About once a week, I’m asked: “When is this bourbon bubble going to pop?”
My canned answer offers an optimistic outlook for distillery stockholders, suggesting that we’ll experience another 20 years of bourbon growth and enthusiasm unless the distillers fuck up (which is possible) or the U.S. experiences trade woes (which could happen.)
I base my enthusiasm partly on covering the industry and reading market research, but much also comes from personal experience with new consumers.
At the Kentucky Derby Museum, convention groups hire me to host a bourbon bar, where I give a 15-minute talk about bourbon’s history / production styles and taste them through the differences between wheated bourbons, high-rye bourbons, extra barrel-finished products and/or non-Kentucky bourbons. I’m booked for national events, too, and I speak about my books at venues ranging from the Kentucky Historical Society to the New York Arts Club. Annually, I’ll interact with 25,000 to 50,000 know-nothing-about-bourbon consumers.
My most-prominent months are April and May, because of the Kentucky Derby, and every year I keep an unofficial log of how many vodka drinkers I’ve converted into bourbon fans and what bourbon was the favorite.
This year, I’m sad to report the vodka conversion rate was low. There’s a loyalist vodka surge that goes something like this: “Screw bourbon, give me cranberry, red bull and vodka.” I’ll ask: “which vodka?” They say: “Doesn’t matter.” Okay then.
For my bourbon poll, the hands-down favorite was Woodford Reserve Double Oak. My bar varies per event, but I consistently carried Four Roses Small Batch, Elijah Craig, Maker’s Mark, Woodford Reserve and Woodford Reserve Double Oak with occasional appearances of Angel’s Envy, Blanton’s, Booker’s, Larceny, Johnny Drum and Buffalo Trace. These observations were based on eight tastings, so this is by no means scientific data or even actionable information for you, the bourbon lover, but it’s an interesting gauge into how a new consumer tastes bourbon.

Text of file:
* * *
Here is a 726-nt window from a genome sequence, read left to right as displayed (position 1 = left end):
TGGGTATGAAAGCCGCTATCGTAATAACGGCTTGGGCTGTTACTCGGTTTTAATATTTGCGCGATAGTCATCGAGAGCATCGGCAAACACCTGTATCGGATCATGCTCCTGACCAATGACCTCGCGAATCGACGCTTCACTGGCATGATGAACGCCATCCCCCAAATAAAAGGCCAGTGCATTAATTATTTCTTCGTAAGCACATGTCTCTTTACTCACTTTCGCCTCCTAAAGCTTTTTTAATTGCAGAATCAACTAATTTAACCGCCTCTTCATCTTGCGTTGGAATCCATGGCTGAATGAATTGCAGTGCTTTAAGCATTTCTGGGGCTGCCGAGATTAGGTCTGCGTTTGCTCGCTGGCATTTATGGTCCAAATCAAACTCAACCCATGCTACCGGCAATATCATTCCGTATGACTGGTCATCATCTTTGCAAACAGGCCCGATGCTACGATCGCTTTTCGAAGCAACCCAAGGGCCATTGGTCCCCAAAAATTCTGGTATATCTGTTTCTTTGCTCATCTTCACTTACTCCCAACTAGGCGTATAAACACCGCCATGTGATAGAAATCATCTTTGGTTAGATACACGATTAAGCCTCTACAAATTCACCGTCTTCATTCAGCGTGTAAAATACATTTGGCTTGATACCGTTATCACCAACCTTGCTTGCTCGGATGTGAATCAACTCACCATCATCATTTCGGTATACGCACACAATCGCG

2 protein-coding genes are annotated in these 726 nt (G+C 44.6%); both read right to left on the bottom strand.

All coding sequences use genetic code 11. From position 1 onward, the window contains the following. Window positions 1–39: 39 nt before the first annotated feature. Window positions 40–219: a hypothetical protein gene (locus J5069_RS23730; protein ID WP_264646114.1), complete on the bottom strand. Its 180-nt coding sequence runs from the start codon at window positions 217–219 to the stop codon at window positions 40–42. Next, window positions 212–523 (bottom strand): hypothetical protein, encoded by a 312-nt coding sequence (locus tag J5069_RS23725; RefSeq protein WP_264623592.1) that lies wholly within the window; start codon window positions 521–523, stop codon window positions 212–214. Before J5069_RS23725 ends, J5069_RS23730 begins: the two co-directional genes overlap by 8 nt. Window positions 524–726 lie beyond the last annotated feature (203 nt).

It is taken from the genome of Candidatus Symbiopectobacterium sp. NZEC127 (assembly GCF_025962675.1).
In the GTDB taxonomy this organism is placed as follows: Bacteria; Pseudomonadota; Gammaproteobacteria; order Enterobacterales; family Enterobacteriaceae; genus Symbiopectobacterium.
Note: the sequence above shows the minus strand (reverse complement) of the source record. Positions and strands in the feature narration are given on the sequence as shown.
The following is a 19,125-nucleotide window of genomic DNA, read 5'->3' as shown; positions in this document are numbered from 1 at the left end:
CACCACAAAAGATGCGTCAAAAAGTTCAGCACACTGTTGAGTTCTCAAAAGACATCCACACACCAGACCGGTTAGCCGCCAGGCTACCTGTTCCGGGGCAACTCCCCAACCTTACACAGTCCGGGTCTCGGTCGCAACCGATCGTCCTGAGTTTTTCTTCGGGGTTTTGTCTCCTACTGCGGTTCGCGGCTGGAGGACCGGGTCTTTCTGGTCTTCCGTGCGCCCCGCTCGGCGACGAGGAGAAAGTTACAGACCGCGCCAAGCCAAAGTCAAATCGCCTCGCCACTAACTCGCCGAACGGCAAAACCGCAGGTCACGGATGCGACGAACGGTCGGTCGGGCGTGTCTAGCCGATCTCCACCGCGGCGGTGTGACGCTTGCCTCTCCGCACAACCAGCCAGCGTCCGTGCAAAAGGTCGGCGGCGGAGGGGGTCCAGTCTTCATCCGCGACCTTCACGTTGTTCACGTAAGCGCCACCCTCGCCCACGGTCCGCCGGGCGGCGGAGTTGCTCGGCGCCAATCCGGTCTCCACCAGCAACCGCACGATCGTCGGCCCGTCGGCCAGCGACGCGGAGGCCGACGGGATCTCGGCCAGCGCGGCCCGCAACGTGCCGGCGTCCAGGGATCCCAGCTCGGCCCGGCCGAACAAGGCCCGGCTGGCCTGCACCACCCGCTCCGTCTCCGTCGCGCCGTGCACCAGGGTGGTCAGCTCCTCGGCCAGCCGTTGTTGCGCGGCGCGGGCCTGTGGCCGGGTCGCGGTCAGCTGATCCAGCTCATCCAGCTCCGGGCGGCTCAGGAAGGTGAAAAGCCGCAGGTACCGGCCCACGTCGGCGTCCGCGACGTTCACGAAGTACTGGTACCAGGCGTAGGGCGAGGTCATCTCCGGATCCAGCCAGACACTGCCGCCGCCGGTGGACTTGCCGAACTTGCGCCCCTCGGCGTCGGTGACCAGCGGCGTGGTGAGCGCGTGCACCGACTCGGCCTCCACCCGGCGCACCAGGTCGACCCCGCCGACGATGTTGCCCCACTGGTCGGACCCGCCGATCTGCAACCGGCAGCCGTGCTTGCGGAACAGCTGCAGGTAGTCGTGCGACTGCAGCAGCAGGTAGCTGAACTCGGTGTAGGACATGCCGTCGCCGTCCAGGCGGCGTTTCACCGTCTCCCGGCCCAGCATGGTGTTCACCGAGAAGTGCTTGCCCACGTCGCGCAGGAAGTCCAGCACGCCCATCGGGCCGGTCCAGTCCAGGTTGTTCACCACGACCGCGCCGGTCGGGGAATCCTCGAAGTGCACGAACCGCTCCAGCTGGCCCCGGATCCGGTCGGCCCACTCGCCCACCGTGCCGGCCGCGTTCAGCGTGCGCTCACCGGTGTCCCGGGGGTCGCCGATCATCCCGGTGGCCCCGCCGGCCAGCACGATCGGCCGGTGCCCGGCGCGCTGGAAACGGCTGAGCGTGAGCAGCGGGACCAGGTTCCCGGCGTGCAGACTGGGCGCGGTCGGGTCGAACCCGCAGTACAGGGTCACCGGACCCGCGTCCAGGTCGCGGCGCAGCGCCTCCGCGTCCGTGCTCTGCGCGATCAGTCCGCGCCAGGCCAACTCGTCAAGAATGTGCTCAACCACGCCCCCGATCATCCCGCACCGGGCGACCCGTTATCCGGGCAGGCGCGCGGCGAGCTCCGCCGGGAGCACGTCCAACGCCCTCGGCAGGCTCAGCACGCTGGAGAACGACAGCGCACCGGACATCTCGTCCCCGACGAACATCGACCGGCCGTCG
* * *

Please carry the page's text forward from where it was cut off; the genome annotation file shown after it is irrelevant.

What I’ve learned is they’re looking for one really prominent note they can taste, which is why Woodford Reserve Double Oak makes sense. “I really like that chocolate note,” one consumer said. The use of a second virgin charred oak barrel gives Double Oak a plethora of chocolate and buttery notes that jump out of the glass in comparison to other products. In past observation years, new consumer palates picked MB Roland and Hudson Baby Bourbon (two younger craft products), indicating they like oak. (In a head-to-head taste off at the BookExpo America, Four Roses Small Batch out tasted Maker’s Mark by a margin of 3 to 1.)
This year, after consumers fell in love with Double Oak, they’d come back to taste the others. “But I still like Double Oak better. Where can I get that? And how much is Maker’s? Boy, I can really taste the spice in Four Roses. I need to get all three of these. Oh, and Elijah Craig… what’s that one made of again?”
That’s why I’m hopeful about bourbon’s future. Once new consumers taste a brand they like, they want to taste more…. unless they’re vodka and cranberry loyalists, in which case there’s no saving them.
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